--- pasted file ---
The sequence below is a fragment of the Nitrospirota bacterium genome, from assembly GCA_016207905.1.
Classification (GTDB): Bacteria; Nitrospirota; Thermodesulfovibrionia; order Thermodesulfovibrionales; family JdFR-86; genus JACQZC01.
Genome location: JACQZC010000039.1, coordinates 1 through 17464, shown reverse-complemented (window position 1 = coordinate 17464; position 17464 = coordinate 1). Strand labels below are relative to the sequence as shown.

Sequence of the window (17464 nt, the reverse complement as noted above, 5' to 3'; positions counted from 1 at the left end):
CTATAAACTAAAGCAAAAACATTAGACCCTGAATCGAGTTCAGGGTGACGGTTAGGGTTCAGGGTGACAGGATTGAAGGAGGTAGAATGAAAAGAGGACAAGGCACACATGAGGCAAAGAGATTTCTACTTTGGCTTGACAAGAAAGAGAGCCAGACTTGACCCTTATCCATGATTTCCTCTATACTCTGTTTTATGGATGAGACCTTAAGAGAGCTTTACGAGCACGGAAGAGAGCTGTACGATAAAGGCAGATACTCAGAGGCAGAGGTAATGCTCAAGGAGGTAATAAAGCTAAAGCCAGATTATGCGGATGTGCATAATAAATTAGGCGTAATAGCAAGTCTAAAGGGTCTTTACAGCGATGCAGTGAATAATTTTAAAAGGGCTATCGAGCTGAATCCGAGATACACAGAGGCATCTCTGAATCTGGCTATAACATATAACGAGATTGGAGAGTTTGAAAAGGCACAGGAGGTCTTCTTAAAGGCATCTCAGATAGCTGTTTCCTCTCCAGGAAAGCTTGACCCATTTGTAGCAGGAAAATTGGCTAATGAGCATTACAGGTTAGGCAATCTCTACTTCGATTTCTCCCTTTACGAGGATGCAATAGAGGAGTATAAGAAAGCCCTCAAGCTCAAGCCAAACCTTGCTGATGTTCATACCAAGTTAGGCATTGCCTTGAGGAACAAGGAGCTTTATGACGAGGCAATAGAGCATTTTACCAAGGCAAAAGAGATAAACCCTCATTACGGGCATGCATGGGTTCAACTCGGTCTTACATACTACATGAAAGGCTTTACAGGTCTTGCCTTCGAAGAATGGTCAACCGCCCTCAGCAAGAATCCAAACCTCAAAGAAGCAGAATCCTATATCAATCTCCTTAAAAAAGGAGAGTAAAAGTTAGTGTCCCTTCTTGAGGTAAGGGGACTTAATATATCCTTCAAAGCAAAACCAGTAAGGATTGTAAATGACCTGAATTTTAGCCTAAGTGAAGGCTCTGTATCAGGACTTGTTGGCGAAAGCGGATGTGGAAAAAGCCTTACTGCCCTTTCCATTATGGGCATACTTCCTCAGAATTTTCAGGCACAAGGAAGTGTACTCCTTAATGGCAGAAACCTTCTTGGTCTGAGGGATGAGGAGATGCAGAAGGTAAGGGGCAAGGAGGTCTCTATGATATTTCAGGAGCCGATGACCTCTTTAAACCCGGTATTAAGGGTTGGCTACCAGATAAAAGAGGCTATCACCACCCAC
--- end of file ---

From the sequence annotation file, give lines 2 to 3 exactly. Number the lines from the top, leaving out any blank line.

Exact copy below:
Classification (GTDB): Bacteria; Nitrospirota; Thermodesulfovibrionia; order Thermodesulfovibrionales; family JdFR-86; genus JACQZC01.
Genome location: JACQZC010000039.1, coordinates 1 through 17464, shown reverse-complemented (window position 1 = coordinate 17464; position 17464 = coordinate 1). Strand labels below are relative to the sequence as shown.